Thursday, September 24, 2009

Lord of the Rings: an Annual Viewing, part 2 of 3

Last time, we considered the extended edition of The Fellowship of the Ring, a film which, through no fault of its own, has diminished over time. We watched too greedily, our hearts desiring knowledge, and we learned secrets about the filming that cannot be unlearned.

Which isn't to say we exercised caution with The Two Towers: we saw all the extras, listened to the commentaries, and looked through the production photographs, just as we did with Fellowship.

The difference is that this knowledge doesn't impact the film as directly. With Fellowship, there's a sense that every other scene contains a shot dealing with the scale of the hobbits compared to the larger characters. Learning the various ways these were accomplished makes it difficult to watch without spotting. When the Fellowship breaks apart, this becomes less significant.

The Two Towers is concerned with more personal stories and journeys. Much of the movie is dedicated to Aragorn, Theoden, and Eoywn. All are human, and their stories unfold in a believable manner.

The other major plot follows Frodo and Sam as they try to make their way towards Mordor. The technological achievement of the film, Gollum, never feels fake or out of place: the performance captured by Andy Serkis and Weta was Oscar worthy.

Much of the material added for the extended edition revolves around Treebeard, Merry, and Pippin. On first viewing, this seemed a bit anticlimactic, but the scenes have aged well. While Helm's Deep was, in many ways, overshadowed by Pelennor Fields in the last movie, it remains one of the best fantasy battle ever put on film. In some ways, it surpasses Pelennor Fields, which is forced to rely more heavily on computer imagery, while Helm's Deep is able to do more with practical effects.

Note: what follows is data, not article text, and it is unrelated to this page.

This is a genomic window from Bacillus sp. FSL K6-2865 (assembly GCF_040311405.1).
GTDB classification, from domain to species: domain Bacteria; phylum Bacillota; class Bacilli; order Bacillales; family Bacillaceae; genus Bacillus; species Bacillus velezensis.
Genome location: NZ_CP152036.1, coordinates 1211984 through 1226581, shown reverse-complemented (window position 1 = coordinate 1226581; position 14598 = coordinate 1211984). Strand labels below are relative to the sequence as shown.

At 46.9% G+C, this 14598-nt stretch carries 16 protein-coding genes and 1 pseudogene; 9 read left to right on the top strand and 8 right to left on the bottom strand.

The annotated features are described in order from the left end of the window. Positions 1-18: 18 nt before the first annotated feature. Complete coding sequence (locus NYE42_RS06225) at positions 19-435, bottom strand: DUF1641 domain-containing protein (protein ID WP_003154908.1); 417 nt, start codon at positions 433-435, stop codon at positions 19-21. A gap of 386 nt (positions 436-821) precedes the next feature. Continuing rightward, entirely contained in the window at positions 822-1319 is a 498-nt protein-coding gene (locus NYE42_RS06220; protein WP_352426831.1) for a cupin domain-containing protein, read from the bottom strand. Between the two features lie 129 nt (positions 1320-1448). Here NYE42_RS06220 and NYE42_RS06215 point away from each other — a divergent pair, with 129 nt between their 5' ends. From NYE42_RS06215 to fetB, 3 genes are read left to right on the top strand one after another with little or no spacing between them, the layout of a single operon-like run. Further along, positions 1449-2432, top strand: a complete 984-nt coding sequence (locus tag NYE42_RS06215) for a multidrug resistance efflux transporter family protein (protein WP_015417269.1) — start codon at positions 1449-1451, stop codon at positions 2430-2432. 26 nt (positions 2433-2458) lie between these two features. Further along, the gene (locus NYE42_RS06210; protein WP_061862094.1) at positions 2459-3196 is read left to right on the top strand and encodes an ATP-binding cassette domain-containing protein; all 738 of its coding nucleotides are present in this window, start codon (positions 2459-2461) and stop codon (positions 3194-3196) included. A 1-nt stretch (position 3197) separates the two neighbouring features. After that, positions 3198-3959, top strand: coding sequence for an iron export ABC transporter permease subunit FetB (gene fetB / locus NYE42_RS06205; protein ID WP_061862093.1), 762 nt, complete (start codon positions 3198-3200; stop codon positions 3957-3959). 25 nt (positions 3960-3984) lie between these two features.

Finally, the ride of the Rohirrim remains a stunning display of visual effects; quite possibly the most awe inspiring image of the trilogy - and, arguably, in film history.

While there are aspects of the movie that we'd have preferred handled differently - the Wargs hold the distinction of being the worst designed aspect of these films, and Gimli's occasional moment of comic relief relating to dwarf tossing or bearded women have always grated on our nerves - on this viewing, we were surprised to see Two Towers emerge as our favorite of the trilogy.

Come back next time, when we consider the final film, Return of the King.

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